Higher education is supposed to make its recipients more innovative, entrepreneurial, trainable and business-savvy. Equipping our universities and colleges to make this kind of education available should be a priority for any government. Such centres of learning should be under the microscope of the state regulatory agency, for example, the newly formed Jamaica Tertiary Education Commission (JTEC), to ensure that they are all up to standard.
The educated poor reflect badly on our higher-education system, whether public or private. There are too many graduates of our colleges andsniversities who are out 'looking for work', when they should be busy creating jobs in their personal businesses.
It is far better to make funding available to these persons to qualify themselves and to start a business than to have them being a burden on the State and a nuisance to others.
Not only state's burden
The Government of the day needs to accept that the State cannot, and never could, provide all the resources necessary to meet the higher-education needs and ambitions of the Jamaican people. The SLB approves loans to students at more than 30 tertiary institutions in Jamaica. Some of these are public, while others are private.
The State needs to meet all of these institutions part way in order to help them in the delivery of high-quality education and training, as demanded by the Jamaican people and the global marketplace. Collaboration with the private institutions is a great opportunity for Government to strengthen the public-private partnership, which has been used as an engine of growth in many developed countries.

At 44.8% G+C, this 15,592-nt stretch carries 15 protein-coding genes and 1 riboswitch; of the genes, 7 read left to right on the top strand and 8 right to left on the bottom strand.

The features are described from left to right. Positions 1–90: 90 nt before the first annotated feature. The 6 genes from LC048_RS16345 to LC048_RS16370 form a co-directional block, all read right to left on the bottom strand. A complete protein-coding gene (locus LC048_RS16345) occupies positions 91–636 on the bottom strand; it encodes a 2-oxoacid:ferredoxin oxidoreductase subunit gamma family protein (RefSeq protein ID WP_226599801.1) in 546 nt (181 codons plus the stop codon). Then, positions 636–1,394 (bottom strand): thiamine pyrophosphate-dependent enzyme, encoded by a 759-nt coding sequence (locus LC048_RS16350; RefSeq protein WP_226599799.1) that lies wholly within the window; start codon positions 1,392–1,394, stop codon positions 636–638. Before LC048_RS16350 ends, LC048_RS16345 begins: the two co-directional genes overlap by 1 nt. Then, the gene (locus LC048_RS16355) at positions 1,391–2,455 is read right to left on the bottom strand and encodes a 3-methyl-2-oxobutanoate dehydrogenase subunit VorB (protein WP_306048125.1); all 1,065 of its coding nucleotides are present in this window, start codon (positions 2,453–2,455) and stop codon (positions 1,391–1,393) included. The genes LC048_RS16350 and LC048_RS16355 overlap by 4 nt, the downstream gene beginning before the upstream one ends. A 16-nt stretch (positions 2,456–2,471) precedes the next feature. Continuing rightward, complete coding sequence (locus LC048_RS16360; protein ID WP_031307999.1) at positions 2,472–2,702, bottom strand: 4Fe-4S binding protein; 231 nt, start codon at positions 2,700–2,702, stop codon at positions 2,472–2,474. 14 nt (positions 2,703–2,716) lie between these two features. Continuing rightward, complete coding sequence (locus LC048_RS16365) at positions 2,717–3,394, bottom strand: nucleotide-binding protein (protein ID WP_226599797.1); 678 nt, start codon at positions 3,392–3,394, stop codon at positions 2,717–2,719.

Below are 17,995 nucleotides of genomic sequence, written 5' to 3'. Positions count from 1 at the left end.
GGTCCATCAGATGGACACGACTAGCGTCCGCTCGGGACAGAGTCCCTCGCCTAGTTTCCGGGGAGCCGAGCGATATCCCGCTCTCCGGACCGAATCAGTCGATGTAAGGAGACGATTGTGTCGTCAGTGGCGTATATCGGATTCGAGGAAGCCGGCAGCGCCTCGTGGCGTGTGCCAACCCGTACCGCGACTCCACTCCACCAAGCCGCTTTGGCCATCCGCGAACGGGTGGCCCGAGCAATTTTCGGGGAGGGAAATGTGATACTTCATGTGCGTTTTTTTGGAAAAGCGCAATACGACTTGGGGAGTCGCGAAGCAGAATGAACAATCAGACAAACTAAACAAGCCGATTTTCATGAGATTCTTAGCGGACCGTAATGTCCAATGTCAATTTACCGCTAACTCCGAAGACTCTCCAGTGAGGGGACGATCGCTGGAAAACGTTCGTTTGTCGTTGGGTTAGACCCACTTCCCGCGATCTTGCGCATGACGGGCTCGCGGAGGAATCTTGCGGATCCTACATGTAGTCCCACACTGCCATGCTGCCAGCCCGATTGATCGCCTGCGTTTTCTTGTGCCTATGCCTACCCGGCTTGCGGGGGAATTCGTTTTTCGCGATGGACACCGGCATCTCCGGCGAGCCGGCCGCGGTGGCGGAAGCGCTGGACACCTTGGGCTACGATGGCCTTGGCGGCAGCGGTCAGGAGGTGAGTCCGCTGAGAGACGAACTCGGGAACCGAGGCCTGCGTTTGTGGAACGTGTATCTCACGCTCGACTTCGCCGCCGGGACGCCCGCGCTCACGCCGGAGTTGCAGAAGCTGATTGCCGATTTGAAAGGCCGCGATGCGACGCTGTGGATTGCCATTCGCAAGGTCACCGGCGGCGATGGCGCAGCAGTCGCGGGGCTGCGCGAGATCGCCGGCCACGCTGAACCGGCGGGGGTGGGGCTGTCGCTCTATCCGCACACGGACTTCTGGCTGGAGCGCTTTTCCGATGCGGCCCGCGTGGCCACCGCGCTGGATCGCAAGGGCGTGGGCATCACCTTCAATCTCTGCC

Trinidad & Tobago and Barbados pay full tuition for their nationals through to the tertiary level. While Jamaica's financial and economic realities do not allow it to provide for Jamaicans in a similar fashion, the Government needs to embrace the efforts of the tertiary institutions that are involved in the education and enlightenment of our people.
When that happens, the institutions of higher learning in the country will be able to meet the challenges by preparing thousands of persons who are better able to offer high-quality, competitive service in a marketplace that is not hung up on nationalities but rather on people's abilities.
Here is the perfect opportunity for the embrace of the public-private partnership in education at the tertiary level to give wings to our people who yearn to breathe freely. Much more credit needs to be given to the private tertiary institutions in Jamaica which have engineered several degree programmes and other study opportunities to address the working and family realities of thousands over the years, allowing them to qualify themselves against great odds.
The Government of the day needs to meet these institutions partway by providing them with the special considerations which they need to improve infrastructure, once their offerings are accredited and approved by the University Council of Jamaica. This would be one way to level the playing field in the tertiary arena. After all, the quality of a degree is independent of whether it is issued by a public or private institution.
Herbert J. Thompson, PhD, is chancellor of the University College of the Caribbean. Email feedback to firstname.lastname@example.org and email@example.com.